You patted me on the head, said I was cute, chucked me in the cleft of my chin, and patted my head again. We were standing in a church when you did this. Would it have been worse if it had been night and the church deserted? No, it was worse that it was 12:30 pm and the church was filled with people chatting away.
You asked me how old I was, “22?” with your godawful smile of yellow teeth, and I could have said, “Excuse me?” and given you the look that frightened away the middle-schoolers at the playground two months ago. I could have said, “I’m 30,” and walked away with my face blank and proud. I could have said, “What a rude question. How old are you?” and waited to hear your sadly bewildered answer. I could have said what I’ve taught my son to say when he does not like something: “No, thank you.”
But I betrayed myself, my son, my daughters who have yet to be born, my religion, and my gender because I laughed stupidly and said, “No. No.” I smiled a smile disgusting in its obsequiousness and shook my head. I glanced around at the people nearby. Not one of them came to my rescue. You introduced me to your daughter who was there talking with friends. She smiled at me but I want there to have been a nausea beneath the smile: ‘Oh, my father; he is such a pervert.’ You said, “All these young girls, and they’re all so pretty!”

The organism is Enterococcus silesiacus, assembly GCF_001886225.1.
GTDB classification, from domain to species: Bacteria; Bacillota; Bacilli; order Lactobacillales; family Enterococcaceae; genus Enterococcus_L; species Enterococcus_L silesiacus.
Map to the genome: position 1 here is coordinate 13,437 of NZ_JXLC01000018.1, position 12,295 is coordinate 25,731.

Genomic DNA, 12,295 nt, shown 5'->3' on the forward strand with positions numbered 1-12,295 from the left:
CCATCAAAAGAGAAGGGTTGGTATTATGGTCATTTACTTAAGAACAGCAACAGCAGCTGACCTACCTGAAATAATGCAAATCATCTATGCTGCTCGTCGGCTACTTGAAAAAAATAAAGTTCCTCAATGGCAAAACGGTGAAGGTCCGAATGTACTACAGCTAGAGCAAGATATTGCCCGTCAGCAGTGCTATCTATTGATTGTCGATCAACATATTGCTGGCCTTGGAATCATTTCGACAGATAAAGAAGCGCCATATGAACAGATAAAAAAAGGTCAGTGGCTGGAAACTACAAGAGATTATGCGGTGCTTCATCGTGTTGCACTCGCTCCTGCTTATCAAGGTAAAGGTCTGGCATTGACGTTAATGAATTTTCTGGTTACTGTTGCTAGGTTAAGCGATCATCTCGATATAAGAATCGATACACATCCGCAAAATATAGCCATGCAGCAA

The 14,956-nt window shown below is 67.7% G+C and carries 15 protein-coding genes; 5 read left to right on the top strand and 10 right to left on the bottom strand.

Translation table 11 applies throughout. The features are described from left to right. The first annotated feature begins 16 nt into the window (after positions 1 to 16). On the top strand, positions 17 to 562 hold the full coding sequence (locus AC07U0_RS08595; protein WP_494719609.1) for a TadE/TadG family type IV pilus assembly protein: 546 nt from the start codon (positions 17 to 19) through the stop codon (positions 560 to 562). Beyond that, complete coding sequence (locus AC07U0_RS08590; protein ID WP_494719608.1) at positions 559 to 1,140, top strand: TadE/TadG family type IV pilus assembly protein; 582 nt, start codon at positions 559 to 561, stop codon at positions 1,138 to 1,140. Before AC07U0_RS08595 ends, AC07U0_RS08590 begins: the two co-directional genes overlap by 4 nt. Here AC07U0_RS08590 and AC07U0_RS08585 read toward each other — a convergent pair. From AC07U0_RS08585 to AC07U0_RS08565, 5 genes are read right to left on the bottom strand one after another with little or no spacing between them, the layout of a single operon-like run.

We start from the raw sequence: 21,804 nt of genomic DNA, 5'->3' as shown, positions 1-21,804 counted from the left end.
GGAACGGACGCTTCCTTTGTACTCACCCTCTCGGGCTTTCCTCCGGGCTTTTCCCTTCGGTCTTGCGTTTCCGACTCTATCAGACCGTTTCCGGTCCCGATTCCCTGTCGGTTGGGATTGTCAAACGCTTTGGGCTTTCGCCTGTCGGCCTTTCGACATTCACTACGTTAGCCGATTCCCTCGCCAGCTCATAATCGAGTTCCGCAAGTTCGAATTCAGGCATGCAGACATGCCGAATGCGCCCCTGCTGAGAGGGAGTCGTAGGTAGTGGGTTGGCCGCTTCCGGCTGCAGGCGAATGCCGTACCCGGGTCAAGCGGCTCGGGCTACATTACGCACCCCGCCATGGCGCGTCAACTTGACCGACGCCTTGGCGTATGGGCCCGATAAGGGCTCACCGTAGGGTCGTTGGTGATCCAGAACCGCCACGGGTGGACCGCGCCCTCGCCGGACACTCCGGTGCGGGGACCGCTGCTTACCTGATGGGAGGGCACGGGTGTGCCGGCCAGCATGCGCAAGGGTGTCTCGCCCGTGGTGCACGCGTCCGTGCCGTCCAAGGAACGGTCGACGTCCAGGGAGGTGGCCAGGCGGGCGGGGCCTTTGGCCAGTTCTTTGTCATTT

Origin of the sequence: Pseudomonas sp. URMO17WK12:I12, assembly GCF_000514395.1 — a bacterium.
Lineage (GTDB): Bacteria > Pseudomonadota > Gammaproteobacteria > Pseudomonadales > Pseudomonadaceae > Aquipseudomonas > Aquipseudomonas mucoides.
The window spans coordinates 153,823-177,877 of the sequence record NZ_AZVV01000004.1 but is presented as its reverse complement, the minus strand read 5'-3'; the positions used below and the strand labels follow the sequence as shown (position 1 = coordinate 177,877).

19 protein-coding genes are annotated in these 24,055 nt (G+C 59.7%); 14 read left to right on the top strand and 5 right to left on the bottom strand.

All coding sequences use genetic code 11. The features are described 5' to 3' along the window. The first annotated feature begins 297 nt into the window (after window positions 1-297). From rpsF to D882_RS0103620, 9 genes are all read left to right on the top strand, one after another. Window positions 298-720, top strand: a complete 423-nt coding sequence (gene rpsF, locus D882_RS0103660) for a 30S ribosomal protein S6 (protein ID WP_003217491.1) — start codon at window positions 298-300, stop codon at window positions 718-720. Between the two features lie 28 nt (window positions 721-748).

I lied and told you that my son, who had said nothing, had asked for his daddy, and I walked back to the other end of the church, to my husband’s side, where you would never speak to me in that way.
Why was I paralyzed and why do I blame myself? Is it because you and my son share the same name? Is it because I am a friendly young evangelical woman who looks ripe for the picking, who would never make a fuss if untoward words were said? That’s not how we behave in church, dear; that’s not the way we conduct ourselves. It is because you are an elder in the church? Or is that why you acted so boldly, approaching a group of women who were not speaking to you but to each other, while our husbands were on the other side of the church?
My worst betrayal has not yet happened. It is that I will not leave this church. I will probably attend for as long as we live here. It would take a small rockslide of wrongs to make me consider leaving, and that is my greatest shame.